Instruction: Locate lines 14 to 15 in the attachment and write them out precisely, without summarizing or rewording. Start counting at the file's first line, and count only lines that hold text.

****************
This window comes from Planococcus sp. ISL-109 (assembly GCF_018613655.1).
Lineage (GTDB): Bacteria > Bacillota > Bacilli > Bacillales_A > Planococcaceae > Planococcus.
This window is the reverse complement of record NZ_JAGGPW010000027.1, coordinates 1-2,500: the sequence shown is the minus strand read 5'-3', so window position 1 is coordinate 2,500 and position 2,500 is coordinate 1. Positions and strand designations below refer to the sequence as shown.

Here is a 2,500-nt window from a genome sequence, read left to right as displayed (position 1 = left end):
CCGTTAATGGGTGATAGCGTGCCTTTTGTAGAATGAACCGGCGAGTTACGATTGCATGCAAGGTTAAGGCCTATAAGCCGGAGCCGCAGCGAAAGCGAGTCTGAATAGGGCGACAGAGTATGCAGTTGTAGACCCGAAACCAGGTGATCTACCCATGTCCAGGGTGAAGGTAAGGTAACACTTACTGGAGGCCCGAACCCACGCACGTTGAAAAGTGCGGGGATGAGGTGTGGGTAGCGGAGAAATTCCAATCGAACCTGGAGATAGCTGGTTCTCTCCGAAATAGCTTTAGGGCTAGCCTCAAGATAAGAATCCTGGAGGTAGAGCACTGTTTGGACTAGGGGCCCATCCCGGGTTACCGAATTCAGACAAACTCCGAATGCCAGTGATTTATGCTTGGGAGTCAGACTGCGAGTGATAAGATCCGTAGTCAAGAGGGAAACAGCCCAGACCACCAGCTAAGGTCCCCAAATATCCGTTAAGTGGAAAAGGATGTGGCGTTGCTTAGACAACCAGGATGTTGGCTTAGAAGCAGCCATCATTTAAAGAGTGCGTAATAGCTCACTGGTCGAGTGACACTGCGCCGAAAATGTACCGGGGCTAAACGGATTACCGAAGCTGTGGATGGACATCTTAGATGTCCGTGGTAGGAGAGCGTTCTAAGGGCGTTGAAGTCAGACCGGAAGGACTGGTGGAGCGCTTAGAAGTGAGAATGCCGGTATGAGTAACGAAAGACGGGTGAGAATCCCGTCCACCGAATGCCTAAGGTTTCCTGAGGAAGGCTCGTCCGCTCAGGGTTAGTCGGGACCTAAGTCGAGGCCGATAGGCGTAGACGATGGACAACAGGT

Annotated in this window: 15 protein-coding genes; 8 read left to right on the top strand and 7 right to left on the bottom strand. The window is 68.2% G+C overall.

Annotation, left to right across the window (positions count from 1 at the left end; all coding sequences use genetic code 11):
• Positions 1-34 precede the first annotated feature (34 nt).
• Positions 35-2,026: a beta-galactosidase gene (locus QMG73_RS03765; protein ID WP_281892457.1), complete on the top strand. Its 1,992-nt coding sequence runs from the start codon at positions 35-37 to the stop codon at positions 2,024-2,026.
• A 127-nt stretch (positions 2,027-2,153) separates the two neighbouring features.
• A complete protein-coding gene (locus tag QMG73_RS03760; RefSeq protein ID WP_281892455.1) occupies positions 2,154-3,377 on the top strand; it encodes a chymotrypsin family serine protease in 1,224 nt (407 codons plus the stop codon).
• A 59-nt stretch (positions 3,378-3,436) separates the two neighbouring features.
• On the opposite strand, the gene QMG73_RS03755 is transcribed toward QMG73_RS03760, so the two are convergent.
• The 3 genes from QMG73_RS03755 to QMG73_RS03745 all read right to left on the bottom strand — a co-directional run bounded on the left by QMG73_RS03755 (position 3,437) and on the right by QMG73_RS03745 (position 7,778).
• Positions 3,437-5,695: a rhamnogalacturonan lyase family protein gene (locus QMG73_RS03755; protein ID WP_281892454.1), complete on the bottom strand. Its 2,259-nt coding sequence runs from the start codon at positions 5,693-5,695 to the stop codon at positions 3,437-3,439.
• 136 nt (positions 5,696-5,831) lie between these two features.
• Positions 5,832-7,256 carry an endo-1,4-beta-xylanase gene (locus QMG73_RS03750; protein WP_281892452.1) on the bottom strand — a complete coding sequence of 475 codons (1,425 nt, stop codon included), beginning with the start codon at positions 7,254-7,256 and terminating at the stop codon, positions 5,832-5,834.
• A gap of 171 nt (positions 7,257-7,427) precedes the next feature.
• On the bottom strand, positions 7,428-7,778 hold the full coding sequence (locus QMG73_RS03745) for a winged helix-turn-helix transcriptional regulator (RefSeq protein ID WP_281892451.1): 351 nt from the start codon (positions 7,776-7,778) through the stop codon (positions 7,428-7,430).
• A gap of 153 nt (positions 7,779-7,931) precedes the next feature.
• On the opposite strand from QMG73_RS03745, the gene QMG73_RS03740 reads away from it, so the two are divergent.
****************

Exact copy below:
• The 3 genes from QMG73_RS03755 to QMG73_RS03745 all read right to left on the bottom strand — a co-directional run bounded on the left by QMG73_RS03755 (position 3,437) and on the right by QMG73_RS03745 (position 7,778).
• Positions 3,437-5,695: a rhamnogalacturonan lyase family protein gene (locus QMG73_RS03755; protein ID WP_281892454.1), complete on the bottom strand. Its 2,259-nt coding sequence runs from the start codon at positions 5,693-5,695 to the stop codon at positions 3,437-3,439.